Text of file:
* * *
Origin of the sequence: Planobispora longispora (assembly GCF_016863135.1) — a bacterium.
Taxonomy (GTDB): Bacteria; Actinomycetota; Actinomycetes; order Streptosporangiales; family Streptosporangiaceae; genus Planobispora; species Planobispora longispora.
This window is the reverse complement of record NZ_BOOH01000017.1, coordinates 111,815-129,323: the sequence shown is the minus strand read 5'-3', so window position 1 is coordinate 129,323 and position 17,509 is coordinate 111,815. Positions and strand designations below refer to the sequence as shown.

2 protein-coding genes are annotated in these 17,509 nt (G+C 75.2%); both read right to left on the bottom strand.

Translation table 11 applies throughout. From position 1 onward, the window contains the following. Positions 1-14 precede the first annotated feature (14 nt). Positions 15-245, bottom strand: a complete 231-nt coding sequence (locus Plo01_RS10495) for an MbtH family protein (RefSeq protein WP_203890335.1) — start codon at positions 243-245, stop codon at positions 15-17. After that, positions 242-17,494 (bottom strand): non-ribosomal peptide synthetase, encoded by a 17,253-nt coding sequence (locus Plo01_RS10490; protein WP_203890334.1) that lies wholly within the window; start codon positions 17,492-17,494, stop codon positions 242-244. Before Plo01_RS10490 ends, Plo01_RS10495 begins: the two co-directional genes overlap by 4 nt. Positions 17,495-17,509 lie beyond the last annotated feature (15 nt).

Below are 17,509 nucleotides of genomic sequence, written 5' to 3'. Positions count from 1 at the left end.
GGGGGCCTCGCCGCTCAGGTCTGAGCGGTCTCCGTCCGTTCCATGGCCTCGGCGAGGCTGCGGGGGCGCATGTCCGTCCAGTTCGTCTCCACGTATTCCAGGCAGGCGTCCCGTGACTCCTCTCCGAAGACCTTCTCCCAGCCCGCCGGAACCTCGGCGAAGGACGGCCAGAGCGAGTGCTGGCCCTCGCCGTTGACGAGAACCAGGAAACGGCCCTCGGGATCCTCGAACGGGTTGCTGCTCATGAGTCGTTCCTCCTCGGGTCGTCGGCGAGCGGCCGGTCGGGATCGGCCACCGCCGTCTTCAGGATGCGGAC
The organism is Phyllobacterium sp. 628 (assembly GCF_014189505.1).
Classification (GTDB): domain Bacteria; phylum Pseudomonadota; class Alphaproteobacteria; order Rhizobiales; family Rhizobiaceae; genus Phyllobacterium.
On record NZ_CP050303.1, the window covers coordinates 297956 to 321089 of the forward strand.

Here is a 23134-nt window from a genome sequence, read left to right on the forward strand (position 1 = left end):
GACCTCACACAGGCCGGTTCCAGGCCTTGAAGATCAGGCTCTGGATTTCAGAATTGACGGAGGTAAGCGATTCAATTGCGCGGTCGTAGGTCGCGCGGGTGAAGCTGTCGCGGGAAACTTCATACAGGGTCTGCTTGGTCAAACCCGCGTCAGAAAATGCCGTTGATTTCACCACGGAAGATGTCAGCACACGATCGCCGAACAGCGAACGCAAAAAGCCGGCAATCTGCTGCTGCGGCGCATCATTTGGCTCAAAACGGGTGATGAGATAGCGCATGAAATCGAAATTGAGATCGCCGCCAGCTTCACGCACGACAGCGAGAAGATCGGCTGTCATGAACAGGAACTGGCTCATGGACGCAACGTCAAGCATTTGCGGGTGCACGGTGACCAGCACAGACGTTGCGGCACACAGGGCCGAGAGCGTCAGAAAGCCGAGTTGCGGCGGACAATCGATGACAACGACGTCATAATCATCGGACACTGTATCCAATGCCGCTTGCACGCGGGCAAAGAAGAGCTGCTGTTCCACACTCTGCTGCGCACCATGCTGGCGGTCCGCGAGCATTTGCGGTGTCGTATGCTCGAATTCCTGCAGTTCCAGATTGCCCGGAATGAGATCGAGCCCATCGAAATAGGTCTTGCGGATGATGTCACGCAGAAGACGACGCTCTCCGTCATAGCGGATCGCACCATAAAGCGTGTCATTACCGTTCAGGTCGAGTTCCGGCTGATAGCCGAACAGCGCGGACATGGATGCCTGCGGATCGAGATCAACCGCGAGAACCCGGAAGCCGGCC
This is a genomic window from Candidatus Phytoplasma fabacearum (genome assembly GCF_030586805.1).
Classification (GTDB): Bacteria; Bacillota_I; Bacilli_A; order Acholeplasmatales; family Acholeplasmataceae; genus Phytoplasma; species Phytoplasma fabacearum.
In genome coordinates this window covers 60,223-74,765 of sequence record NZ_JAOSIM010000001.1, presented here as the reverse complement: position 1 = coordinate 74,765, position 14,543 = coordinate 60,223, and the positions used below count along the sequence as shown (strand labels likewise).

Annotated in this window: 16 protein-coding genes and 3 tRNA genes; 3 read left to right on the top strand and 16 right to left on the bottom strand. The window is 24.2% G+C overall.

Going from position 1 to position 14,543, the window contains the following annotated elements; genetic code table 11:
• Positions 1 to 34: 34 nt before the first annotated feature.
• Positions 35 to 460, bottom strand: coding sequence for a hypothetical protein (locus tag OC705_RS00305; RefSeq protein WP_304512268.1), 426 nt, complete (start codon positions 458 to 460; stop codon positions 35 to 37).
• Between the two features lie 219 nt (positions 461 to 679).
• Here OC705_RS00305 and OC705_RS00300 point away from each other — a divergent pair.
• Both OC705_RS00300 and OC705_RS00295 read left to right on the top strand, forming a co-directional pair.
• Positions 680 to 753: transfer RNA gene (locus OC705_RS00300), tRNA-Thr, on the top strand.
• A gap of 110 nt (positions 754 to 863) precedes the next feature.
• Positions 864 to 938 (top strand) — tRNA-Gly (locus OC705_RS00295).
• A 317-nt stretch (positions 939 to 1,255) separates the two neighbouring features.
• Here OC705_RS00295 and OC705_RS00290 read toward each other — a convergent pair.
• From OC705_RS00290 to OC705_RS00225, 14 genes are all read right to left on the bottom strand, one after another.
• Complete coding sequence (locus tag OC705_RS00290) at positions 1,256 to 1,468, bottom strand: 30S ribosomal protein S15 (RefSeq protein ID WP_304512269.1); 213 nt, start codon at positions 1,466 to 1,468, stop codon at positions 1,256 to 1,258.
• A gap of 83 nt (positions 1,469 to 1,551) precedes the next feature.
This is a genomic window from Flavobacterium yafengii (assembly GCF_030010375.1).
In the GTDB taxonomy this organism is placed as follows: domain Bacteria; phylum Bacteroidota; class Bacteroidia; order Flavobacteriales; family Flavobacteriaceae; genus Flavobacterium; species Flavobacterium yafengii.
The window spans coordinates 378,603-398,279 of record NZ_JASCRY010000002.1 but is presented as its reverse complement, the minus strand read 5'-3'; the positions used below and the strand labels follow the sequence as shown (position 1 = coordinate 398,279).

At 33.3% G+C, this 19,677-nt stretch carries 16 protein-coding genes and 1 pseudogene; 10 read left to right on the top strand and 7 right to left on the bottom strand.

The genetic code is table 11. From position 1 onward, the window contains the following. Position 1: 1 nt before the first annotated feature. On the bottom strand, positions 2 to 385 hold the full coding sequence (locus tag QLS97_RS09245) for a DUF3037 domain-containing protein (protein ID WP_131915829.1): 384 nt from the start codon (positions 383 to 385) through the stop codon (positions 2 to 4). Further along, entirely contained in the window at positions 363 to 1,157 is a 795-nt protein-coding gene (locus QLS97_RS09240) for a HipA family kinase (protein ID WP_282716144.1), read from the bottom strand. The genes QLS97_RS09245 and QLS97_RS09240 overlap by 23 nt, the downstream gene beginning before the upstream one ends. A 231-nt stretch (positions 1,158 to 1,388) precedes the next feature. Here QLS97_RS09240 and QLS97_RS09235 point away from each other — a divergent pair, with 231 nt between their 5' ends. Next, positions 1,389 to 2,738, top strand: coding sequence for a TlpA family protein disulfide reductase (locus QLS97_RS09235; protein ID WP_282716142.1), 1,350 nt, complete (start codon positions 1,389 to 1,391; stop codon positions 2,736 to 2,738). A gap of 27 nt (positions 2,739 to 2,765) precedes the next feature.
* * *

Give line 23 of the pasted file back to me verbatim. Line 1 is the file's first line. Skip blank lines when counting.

• Positions 680 to 753: transfer RNA gene (locus OC705_RS00300), tRNA-Thr, on the top strand.